Montreal woman with cerebral palsy designs custom airplane seat for people with disabilities
Sandra Gualtieri completed prototype with help from McGill students
Most people don't find airplane seats particularly comfortable over the course of a long flight, but for people with disabilities, Sandra Gualtieri says it can be downright painful.
"What most people don't know is people with disabilities have special seats on their mobility devices which are catered to them," she told CBC Montreal's Daybreak. "So a chair somewhere else is extremely painful, especially for a long period of time."
Gualtieri, who has cerebral palsy, wanted to find out just how common this problem was. So she conducted a small survey of people with disabilities and found that 72 per cent of respondents indicated that they experience pain or discomfort sitting in airplane seats.
This led her to try and find a solution.
"Even though we are a minority population, we still have rights like everyone else in society," she said. "That's important for people to remember. We have the right to travel in dignity."
With help from four mechanical engineering students at McGill University, Gualtieri has been working on designing a custom airplane seat to alleviate discomfort on an airplane.
"It's so unique, yet it's so simple," said Gualtieri. "But I believe it hasn't been done before because people with disabilities are still a minority population."
The seat she designed goes on top of a regular airplane seat. The bottom is made of memory foam to conform to the user's body. It also offers support to hold the person using the seat upright.
"I wanted to cater to as many people with disabilities as possible," she said.
Help from McGill students
The four students who partnered with Gualtieri to build a prototype of the seat did so as part of a final year project.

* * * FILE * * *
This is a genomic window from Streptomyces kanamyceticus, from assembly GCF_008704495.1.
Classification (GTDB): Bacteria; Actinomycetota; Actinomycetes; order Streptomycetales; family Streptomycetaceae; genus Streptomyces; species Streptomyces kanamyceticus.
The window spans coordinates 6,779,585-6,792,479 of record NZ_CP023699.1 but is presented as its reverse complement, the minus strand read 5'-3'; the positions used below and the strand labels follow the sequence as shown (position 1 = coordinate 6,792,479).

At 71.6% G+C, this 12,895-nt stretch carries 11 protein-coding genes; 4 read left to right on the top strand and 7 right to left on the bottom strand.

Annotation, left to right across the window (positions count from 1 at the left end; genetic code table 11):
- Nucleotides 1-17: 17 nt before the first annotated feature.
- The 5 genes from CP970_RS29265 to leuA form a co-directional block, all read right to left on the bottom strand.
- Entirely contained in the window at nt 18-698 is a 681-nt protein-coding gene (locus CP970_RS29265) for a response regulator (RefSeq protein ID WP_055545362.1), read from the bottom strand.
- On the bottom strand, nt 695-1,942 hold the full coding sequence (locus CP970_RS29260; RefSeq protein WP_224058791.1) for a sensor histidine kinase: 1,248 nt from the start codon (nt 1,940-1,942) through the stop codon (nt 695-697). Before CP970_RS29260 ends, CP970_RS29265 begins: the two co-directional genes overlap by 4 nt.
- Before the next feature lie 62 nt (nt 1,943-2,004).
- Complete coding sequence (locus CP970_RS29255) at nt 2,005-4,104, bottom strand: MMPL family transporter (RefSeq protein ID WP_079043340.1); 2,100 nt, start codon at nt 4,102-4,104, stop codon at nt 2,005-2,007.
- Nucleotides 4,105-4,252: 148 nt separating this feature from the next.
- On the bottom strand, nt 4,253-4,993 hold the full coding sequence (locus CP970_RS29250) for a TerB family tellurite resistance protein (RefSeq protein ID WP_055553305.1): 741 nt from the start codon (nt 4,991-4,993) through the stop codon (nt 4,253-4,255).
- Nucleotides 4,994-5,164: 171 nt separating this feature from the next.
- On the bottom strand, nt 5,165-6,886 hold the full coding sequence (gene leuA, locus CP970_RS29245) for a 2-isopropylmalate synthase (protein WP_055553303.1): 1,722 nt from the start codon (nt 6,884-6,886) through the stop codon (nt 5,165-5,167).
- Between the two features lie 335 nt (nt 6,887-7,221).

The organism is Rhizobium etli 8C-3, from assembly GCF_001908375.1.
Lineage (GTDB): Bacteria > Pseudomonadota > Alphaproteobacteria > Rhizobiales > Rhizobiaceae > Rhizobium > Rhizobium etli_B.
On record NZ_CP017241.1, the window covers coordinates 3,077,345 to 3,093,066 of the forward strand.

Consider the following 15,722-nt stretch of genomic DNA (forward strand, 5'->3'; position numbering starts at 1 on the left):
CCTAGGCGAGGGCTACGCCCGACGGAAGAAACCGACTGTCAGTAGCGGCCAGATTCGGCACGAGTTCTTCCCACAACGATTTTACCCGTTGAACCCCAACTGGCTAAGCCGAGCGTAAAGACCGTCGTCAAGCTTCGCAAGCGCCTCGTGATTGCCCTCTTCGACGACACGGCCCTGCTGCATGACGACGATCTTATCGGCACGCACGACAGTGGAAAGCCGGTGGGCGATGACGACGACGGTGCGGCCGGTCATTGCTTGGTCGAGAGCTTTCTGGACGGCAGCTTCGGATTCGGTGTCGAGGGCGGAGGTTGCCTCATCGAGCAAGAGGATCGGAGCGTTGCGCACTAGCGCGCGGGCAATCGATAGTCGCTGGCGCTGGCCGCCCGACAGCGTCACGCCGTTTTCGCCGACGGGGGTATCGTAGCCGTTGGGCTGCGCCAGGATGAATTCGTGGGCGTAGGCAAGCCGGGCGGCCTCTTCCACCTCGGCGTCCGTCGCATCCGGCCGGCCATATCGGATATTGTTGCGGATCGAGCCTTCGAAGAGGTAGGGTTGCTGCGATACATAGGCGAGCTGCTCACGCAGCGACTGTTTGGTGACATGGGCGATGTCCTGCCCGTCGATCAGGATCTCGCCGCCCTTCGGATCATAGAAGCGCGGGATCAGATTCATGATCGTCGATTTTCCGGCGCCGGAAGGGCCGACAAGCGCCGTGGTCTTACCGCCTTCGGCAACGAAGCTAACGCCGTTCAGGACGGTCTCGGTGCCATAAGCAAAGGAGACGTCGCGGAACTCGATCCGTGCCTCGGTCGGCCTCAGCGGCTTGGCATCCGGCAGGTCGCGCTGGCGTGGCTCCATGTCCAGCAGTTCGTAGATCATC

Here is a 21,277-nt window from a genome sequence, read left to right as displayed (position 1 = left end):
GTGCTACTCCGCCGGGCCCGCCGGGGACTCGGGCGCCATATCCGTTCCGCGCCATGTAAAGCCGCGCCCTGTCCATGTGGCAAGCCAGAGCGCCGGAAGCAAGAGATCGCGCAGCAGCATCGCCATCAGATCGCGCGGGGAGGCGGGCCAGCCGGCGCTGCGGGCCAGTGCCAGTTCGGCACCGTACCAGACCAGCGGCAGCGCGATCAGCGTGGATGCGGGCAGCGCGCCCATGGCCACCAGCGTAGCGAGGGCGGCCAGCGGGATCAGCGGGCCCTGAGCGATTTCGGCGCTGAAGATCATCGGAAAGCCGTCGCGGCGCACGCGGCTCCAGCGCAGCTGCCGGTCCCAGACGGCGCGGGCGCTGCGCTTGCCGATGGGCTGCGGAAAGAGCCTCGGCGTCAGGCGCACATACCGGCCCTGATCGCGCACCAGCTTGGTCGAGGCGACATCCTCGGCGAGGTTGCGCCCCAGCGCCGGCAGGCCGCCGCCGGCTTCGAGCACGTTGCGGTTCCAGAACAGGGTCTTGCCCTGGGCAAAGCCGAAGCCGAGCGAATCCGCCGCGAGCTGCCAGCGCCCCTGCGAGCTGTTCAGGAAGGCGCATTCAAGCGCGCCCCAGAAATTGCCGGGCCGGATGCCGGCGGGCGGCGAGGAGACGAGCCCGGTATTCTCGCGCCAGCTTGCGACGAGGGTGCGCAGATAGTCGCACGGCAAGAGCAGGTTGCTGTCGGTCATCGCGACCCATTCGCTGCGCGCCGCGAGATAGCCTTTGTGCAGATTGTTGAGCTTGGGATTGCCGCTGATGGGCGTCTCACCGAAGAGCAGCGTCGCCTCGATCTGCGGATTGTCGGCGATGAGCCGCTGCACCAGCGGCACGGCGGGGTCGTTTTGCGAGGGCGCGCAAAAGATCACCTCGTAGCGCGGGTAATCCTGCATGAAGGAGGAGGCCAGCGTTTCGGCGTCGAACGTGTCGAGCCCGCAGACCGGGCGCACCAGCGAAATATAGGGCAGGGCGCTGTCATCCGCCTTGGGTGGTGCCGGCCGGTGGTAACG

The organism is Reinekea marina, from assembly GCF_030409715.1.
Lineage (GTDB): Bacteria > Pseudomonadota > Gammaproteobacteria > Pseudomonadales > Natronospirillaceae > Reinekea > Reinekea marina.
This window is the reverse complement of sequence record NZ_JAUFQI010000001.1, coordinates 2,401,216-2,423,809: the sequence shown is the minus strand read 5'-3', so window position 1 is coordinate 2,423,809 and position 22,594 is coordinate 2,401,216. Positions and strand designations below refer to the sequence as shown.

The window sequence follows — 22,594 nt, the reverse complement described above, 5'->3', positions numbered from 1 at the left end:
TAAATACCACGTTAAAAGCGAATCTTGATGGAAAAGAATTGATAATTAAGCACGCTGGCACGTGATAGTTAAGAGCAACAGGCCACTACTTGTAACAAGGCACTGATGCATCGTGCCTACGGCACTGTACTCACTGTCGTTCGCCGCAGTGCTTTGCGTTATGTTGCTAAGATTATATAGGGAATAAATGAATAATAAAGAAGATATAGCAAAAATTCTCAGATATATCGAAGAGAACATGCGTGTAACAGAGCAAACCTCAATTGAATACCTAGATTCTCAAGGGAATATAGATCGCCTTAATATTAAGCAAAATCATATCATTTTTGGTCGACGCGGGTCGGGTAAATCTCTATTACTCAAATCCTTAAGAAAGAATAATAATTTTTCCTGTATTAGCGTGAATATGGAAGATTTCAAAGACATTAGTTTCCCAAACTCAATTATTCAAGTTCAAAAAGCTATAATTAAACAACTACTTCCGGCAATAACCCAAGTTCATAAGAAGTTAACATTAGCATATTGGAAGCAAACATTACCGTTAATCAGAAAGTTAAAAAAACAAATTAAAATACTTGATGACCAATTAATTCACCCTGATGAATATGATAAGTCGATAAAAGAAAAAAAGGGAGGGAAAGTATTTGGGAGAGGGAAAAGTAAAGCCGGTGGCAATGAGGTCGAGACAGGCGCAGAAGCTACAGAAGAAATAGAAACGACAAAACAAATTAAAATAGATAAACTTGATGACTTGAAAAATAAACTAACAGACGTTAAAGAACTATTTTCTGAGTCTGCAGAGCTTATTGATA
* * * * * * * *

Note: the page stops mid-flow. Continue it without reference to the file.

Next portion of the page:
"It was really inspiring to be able to help a community that has been disregarded by everybody else," said Soufiane Boukhabrine, one of the engineering students. "We know that the product that we're designing is going to have a huge impact."
He told CBC that working on this project has been eye-opening, and some of the team members have decided to alter their career paths because of it.
"We really didn't expect to love it as much as we did," he added.
Gualtieri says her idea is already gaining traction within her community.
"You wouldn't believe the positive feedback that I am receiving right now," she said. "People are saying this is a wonderful idea. They want to be the first ones to try it."
She also won first place for her airplane seat in the Social Innovation Enterprise category at McGill's Dobson 2021 Cup, a start-up competition hosted by the university.
But there's still several steps to go before her seat can become widely available.
Most importantly, the seat needs to be approved by Transport Canada. Then it will be up to airlines to either provide the seats to passengers or allow them to be brought on by individuals.
Listen to Sandra Gualtieri on CBC Daybreak:
With files from CBC Daybreak